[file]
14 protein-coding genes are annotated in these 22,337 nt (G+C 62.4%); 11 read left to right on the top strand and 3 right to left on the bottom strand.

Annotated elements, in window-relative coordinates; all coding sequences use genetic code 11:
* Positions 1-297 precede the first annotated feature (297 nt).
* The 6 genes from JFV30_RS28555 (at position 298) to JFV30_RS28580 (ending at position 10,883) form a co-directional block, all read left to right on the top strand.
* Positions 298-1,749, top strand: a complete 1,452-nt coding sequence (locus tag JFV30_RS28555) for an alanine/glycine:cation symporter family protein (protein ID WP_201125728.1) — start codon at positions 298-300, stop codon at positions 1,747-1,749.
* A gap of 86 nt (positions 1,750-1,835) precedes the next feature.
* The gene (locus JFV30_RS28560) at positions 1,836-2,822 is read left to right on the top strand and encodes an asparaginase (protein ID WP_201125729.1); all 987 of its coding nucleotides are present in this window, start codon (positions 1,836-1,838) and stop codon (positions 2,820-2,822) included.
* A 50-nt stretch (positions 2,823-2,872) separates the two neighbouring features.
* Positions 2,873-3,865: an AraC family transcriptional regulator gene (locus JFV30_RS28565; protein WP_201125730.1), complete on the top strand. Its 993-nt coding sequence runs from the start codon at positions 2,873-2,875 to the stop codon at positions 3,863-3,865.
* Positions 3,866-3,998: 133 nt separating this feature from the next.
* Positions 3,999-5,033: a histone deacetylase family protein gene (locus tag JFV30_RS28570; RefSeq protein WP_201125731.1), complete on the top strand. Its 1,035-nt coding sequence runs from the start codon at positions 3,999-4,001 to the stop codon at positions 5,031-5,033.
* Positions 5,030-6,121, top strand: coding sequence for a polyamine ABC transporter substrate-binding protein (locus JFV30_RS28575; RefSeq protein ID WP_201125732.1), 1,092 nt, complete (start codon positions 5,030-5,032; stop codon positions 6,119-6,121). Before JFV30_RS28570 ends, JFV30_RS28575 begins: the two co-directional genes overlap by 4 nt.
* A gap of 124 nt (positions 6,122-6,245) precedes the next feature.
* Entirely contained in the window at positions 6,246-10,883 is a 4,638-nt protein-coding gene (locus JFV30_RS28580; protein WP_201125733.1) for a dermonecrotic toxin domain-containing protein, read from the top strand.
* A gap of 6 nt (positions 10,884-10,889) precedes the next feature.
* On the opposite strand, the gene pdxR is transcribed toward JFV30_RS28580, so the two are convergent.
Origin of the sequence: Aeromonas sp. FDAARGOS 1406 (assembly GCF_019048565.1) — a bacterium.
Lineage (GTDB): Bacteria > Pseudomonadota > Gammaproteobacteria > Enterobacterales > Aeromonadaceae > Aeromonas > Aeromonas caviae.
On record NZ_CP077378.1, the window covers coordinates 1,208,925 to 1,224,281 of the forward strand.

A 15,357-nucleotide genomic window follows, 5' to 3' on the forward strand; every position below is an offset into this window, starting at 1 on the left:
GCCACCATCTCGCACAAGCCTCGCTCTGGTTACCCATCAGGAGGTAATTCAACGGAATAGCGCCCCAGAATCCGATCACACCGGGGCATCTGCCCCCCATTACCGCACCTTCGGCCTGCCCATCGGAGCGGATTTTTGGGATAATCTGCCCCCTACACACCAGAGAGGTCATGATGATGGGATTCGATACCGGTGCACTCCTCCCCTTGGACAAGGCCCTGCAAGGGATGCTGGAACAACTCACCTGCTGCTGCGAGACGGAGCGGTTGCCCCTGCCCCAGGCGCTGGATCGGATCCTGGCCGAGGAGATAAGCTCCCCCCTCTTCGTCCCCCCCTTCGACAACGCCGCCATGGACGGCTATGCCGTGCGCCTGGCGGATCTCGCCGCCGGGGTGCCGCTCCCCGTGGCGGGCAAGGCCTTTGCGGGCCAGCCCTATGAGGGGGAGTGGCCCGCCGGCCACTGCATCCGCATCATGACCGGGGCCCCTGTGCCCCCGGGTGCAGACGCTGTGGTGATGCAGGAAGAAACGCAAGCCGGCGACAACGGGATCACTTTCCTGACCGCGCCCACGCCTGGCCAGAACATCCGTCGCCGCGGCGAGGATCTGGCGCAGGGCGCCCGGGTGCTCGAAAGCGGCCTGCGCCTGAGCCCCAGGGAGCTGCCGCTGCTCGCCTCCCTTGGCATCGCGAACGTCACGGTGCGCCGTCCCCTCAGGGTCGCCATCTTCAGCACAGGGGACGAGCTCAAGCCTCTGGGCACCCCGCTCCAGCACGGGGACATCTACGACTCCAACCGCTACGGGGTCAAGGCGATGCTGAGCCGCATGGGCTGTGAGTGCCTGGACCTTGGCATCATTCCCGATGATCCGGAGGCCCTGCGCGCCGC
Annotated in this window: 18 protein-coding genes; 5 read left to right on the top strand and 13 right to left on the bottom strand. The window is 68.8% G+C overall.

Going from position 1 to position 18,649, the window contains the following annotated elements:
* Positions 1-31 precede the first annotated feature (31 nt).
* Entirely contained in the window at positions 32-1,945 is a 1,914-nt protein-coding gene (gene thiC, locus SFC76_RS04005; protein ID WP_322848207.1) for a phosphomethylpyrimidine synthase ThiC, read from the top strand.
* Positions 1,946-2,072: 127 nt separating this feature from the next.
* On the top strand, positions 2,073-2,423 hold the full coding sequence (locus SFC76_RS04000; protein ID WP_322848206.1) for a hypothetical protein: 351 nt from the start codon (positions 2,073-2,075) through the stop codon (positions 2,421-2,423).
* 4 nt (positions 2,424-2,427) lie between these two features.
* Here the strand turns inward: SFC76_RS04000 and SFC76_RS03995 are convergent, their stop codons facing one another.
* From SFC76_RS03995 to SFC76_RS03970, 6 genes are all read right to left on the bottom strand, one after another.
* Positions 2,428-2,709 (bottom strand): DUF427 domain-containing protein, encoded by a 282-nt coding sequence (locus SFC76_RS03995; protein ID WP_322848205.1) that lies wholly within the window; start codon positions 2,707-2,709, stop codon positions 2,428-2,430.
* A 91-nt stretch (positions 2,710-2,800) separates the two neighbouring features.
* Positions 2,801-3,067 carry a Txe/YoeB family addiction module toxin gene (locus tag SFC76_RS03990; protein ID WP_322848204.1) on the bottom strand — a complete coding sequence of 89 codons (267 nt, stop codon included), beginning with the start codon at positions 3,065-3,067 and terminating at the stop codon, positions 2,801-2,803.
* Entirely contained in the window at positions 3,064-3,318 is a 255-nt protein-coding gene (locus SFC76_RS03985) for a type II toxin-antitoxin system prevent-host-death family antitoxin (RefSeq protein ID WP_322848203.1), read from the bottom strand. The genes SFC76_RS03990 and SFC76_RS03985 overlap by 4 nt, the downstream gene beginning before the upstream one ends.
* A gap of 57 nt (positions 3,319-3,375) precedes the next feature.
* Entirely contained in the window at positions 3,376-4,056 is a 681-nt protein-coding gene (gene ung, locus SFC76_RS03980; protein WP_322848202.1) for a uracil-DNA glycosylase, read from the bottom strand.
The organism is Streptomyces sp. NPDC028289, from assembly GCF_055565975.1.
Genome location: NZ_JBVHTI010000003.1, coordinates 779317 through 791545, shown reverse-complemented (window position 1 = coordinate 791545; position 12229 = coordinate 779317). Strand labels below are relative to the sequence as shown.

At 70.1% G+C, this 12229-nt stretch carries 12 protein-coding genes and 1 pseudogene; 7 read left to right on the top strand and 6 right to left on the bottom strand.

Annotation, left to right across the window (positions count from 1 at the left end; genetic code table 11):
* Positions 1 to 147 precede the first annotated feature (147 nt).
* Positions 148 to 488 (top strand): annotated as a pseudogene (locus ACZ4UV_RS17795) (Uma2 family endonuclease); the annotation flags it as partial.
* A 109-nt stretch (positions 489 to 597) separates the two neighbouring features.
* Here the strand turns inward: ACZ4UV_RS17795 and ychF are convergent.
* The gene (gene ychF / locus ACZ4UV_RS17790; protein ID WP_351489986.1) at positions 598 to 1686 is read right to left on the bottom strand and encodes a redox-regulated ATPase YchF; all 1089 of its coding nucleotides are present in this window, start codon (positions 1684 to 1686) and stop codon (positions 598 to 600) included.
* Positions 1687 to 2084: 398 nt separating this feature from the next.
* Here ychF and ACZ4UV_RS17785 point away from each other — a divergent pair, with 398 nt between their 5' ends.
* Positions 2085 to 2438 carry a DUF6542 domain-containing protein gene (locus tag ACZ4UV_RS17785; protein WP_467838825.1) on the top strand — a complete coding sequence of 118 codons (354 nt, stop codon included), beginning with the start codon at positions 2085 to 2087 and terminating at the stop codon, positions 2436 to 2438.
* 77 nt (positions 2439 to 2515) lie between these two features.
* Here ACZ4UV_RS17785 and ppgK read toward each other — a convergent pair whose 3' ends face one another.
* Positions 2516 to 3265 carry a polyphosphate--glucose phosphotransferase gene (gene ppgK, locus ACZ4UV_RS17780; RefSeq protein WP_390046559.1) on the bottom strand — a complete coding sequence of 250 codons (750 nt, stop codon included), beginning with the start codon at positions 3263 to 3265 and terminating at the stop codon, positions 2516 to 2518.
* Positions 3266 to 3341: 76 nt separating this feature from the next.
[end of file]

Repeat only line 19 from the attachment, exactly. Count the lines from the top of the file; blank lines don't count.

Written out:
On record NZ_CP077378.1, the window covers coordinates 1,208,925 to 1,224,281 of the forward strand.